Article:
• Allium species: Garlic, onions, and chives are all very high in acidic compounds that can upset your beardie’s delicate digestive system.

Bay Leaves
Image Credit: Anna, Pixabay

What Do Bearded Dragons Eat in the Wild?

A wild bearded dragon will eat whatever they can get, but they prefer live bugs like worms, crickets, locusts, and roaches. That doesn’t mean a beardie is averse to eating lots of plants, though. That includes leaves, herbs, fruits, vegetables, and pretty much any greenery available. Bearded dragons are considered opportunistic, meaning their diet may change depending on what food sources are nearby in their native environment.

Can You Grow Herbs in a Bearded Dragon’s Tank?

Yes, you can grow many of the same herbs you grow in your kitchen in your bearded dragon’s tank. Herbs are typically compatible with the humidity and light levels you host in your beardie’s habitat. As a word of warning, you’ll want to keep a closer eye on the tank’s humidity levels with a hygrometer.

Too many plants can make the tank too muggy for your bearded dragon, or on the flip side, you may find yourself misting the tank frequently to keep the plants healthy. We suggest slowly introducing plants and observing how the humidity in the tank changes before adding more. Another valuable tip is that herbs don’t last long in the sweltering heat of most terrariums, so you’ll have to swap them out with new plants pretty often.

That said, beardies love being surrounded by plants because it tickles the wild parts of their brain that are used for foraging. If you’re willing to keep up with maintaining them, they’re a very nice addition to any habitat.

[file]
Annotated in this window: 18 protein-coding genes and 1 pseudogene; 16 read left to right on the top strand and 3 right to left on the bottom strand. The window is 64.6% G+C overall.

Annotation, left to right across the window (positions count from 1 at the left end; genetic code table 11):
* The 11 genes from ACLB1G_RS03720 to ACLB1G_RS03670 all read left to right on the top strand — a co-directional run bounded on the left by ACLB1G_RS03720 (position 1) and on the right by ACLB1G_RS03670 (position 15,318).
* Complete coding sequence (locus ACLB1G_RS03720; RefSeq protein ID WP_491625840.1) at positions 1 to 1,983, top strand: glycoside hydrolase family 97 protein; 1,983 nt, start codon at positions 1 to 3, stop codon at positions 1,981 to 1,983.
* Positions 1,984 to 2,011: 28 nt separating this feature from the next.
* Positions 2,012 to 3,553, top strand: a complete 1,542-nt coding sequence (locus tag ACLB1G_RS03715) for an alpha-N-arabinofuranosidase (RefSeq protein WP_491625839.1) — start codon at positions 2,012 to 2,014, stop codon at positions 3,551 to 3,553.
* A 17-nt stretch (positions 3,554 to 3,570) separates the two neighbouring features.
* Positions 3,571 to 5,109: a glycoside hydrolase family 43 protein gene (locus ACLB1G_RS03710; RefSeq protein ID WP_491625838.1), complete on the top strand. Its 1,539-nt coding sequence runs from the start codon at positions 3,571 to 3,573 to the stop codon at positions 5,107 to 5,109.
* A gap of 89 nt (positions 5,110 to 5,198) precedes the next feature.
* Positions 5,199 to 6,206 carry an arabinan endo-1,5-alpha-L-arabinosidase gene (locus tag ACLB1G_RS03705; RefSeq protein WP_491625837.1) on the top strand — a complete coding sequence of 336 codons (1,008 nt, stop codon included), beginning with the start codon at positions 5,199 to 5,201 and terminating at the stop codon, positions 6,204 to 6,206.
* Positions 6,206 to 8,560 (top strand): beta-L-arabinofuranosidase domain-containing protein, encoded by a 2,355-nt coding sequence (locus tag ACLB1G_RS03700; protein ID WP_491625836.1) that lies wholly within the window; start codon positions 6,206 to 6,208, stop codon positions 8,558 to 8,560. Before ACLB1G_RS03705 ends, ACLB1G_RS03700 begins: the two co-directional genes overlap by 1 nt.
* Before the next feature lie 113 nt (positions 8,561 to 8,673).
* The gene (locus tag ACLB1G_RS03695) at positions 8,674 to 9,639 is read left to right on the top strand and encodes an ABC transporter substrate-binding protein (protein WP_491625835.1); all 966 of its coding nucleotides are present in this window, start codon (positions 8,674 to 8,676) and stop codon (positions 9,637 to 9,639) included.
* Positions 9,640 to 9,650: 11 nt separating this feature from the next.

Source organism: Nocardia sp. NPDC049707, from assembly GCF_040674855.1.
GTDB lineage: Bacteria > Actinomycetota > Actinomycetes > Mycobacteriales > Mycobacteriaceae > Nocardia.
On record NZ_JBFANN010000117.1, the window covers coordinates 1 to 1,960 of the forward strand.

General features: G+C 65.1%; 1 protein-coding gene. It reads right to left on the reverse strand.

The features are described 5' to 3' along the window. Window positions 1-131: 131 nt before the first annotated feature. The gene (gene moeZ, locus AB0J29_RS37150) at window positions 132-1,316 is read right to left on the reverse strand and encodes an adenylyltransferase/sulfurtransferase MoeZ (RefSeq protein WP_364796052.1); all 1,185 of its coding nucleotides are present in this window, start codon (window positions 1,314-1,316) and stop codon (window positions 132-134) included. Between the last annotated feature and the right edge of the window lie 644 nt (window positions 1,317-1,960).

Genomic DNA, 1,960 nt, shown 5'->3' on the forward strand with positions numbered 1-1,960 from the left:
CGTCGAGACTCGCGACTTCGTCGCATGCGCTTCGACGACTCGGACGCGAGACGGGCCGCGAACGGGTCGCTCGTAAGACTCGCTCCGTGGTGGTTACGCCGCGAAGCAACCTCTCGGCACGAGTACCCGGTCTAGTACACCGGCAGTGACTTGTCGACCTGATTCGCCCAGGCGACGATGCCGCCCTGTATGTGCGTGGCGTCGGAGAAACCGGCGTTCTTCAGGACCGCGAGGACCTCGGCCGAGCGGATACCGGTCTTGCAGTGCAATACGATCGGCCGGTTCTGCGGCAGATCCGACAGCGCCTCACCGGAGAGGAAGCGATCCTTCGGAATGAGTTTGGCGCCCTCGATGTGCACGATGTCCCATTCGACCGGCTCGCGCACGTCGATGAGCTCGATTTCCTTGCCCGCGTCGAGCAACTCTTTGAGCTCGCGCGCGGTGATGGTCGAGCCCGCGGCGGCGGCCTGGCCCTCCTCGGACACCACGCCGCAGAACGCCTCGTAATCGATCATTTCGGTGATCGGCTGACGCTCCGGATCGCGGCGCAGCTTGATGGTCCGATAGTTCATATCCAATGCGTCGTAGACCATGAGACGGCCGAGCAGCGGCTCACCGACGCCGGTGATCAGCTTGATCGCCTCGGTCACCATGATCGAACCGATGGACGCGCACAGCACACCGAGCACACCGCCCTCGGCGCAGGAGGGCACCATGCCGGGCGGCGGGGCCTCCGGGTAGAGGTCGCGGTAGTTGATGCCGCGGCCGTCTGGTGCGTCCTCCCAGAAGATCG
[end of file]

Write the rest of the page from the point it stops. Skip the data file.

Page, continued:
bearded dragon on a log
Image Credit: Astrid Widhowaty, Shutterstock

Tips for a Balanced Beardie Diet

Bearded dragons have some particular dietary needs that cat and dog owners might not totally understand yet. That’s okay because beardies are straightforward to take care of once you get a routine down. Let’s check out some essential tips for formulating a rock-solid feeding plan for your bearded dragon today.

Tips for a Healthy Bearded Dragon Diet:
  • The best protein for your bearded dragon includes dubia roaches, mealworms, calcium-dusted crickets, and locusts.
  • Until maturity at a year or two, your bearded dragon will prefer a bug-heavy diet with a lesser portion of leafy greens and other plants.
  • Fully grown bearded dragons tend to prefer a diet composed 50/50 of bug protein and vegetables/plants.
  • Only 10% or less of their diet should be fruit, which have vitamins and nutrients but little of the mineral content that beardies need, and are high in sugar.

bearded dragon divider

Conclusion

Bearded dragons can eat a wide variety of herbs, but mint isn’t the best herb out there as far as nutrient content is concerned. Opt for herbs like rosemary, cilantro, and thyme, and be sure to rotate them out to maintain an interesting and diverse diet.

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Featured Image Credit: SMarina, Shutterstock